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Second Intention Healing, cause and effect...
Second Intention Healing, cause and effect...


Last week we discussed the advantages of first intention healing of wounds.  This usually means the wound is properly cleaned and the edges brought together with sutures.  The result is healing with a minimum of scarring. The wound is almost impossible to find once healing is complete.
When first intention healing does not occur, the wound heals by “second intention.”  This is a slower healing process. As we mentioned last week, healing occurs when cells move in from the border of the wound, one layer at a time. These overlap until the wound is full. As this ‘filler’ tightens and contracts, the edges are pulled together. If this process continues without interference, the result will usually be a small scar. Factors affecting the final size of the scar include the amount of movement in the area and treatment of the wound during the healing process.

After the initial cleansing of the wound to remove debris and contamination, our objective should be to assist the wound in its healing.  Sometimes this means treating less rather than more.  Many products applied to the wound will destroy the fragile cells.  If this is done, new cells try to fill in for the older cells.  If the wound is submitted to repeat applications of the damaging substance, the healing cells are all destroyed.  Now all the body knows to do is fill in the wound with a fibrous tissue that we know as a scar.

The scar becomes thicker and harder because it is having to resist the destructive effects of the well intended treatment. Many of these treatments are used because the formula is a family secret brought over on the Mayflower, or because this is what we have always used, or it has resulted in perfect healing without fail.  Some of these products include hydrogen peroxide, iodine, lime, turpentine or kerosene, and (although this used to be a very common one, I don’t hear of it as much now which may reflect on changes in our diet) salty bacon grease. All but the grease will burn fresh tissue (as seen by their effects on the edges of a fresh wound).  These same effects are not as obvious after a few applications.  The fragile cells have been killed off and only the scar remains.  The grease may be the better of this group, but it sure draws the flies!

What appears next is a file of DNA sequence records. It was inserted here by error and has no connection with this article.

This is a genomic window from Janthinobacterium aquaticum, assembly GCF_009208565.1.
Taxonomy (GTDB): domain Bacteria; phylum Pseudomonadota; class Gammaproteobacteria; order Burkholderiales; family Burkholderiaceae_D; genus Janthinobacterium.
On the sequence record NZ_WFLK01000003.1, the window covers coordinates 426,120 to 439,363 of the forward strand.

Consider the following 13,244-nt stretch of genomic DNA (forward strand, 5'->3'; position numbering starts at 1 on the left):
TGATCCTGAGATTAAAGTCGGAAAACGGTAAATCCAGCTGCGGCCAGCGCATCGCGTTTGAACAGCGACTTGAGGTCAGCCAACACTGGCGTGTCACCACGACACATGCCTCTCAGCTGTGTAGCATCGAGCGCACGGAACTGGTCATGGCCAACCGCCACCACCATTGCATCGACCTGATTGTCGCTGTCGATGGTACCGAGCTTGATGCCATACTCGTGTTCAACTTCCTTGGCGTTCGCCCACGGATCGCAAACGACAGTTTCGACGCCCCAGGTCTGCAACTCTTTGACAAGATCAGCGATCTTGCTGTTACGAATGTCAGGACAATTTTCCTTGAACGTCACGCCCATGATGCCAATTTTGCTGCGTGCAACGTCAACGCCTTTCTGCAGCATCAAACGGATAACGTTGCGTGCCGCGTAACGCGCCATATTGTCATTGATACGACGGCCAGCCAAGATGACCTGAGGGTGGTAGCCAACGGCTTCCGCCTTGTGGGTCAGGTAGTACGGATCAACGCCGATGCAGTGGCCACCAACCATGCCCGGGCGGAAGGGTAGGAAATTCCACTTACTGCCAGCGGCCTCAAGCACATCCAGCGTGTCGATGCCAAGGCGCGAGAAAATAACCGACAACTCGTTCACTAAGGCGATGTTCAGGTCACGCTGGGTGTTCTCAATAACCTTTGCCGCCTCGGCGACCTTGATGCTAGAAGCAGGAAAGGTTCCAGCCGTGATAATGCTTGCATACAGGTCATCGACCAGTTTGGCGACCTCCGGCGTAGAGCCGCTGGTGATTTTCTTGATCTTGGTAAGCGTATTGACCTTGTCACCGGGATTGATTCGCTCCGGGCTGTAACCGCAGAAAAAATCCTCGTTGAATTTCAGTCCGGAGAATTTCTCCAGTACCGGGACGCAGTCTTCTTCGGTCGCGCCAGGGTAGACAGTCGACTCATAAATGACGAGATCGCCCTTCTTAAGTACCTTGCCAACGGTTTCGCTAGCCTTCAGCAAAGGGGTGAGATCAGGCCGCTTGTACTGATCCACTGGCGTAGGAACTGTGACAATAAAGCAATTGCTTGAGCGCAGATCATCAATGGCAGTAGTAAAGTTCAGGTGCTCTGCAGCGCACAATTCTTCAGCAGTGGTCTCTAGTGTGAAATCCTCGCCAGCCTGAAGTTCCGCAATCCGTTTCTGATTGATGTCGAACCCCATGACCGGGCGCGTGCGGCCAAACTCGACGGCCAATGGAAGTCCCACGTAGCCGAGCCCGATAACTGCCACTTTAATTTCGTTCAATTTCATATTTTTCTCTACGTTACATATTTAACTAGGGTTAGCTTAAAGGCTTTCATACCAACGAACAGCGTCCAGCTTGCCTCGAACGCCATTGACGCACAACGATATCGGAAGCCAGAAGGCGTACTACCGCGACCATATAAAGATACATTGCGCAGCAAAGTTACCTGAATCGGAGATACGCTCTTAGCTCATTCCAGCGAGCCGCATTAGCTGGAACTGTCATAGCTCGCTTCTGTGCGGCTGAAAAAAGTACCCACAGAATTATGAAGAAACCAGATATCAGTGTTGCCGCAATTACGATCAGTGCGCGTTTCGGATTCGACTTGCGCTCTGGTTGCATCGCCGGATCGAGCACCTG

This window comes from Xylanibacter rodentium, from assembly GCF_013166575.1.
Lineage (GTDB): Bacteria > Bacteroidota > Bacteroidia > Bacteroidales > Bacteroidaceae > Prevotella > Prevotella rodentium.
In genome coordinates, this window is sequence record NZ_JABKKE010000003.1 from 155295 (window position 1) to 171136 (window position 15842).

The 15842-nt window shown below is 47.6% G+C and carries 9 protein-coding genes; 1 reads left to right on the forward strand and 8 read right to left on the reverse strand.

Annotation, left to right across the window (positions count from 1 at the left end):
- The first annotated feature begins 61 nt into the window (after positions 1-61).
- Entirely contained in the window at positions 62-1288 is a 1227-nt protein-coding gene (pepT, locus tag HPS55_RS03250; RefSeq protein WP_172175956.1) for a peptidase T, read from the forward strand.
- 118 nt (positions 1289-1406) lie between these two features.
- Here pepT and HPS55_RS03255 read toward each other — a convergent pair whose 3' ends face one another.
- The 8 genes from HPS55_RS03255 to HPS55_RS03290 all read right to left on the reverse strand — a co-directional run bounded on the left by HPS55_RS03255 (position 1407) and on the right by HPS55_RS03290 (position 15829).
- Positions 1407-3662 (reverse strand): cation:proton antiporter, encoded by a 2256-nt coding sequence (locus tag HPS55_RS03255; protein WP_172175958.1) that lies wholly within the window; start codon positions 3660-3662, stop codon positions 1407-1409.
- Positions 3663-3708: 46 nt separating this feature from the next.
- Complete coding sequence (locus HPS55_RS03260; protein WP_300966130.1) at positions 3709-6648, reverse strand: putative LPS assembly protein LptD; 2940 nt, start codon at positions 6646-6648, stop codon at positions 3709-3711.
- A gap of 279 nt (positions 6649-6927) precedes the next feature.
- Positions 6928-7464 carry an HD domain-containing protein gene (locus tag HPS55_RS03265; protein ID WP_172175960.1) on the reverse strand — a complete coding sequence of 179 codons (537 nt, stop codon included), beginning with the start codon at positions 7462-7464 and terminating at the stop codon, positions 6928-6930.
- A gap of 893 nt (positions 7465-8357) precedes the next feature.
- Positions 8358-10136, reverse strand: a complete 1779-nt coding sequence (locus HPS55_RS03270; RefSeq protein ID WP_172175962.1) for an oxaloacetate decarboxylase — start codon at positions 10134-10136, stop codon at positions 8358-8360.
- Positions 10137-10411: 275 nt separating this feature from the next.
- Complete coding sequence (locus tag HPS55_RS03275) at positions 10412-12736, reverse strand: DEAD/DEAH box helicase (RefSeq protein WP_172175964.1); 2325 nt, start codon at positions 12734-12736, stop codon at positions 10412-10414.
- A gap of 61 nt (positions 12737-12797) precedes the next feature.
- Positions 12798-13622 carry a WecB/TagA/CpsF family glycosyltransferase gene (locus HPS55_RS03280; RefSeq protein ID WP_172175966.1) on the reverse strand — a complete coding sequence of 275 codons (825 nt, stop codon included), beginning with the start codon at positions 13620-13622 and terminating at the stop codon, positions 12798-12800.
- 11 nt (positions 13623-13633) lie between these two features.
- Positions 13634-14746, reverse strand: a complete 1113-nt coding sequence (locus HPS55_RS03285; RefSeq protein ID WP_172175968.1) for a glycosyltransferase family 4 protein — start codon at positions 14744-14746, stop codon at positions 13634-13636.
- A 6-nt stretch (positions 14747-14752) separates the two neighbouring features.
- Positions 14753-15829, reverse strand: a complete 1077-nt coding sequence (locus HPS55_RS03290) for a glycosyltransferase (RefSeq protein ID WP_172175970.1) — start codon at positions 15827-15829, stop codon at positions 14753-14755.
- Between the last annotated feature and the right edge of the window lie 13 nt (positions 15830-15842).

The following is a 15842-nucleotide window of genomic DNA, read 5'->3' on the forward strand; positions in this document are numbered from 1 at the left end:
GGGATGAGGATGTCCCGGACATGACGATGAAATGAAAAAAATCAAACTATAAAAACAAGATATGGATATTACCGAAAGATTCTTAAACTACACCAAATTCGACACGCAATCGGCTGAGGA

A few of the other common treatments include antibiotic aerosols which, if frequently used, result in drying of the wound surface.  Frequent cleansing of the wound will remove the new cells that have formed a scab, and those underneath.  Essentially, we sometimes have attractive wound healing in spite of, instead of because of, the efforts we have taken to assist Mother Nature.

Our preferred approach to healing wounds by second intention depends on the depth and location.  If the wound is located in an area with a lot of movement, healing will be greatly enhanced by immobilizing the area.  This is usually with a bandage but can also be with a cast.  Bandaging also puts counter pressure on the wound and promotes smooth healing without “proud flesh” (a topic for another article).

If the wound is located where bandaging is not practical, it is treated with topical medicines.  These medications should provide enough moisture to keep the wound from drying.  Antibiotics are usually included to treat and prevent infections.  As  long as the wound is free of debris, the treatment is applied over the. scab.  The scab will periodically fall off, leaving the fresh, pink surface of a smaller wound.  Within hours the outer surface will dry, darken, and a new scab is formed.  A few remodelings later the wound should be only a shadow of its former self.

The key to successful wound healing by second intention is to use a treatment that is beneficial to the process and does a minimum of damage when used.  The wound will heal quicker and the resulting scar will be smaller.  Whether healed by first or second intention, the horse’s recollection of how it hurt itself will have been forgotten long before the wound is healed!

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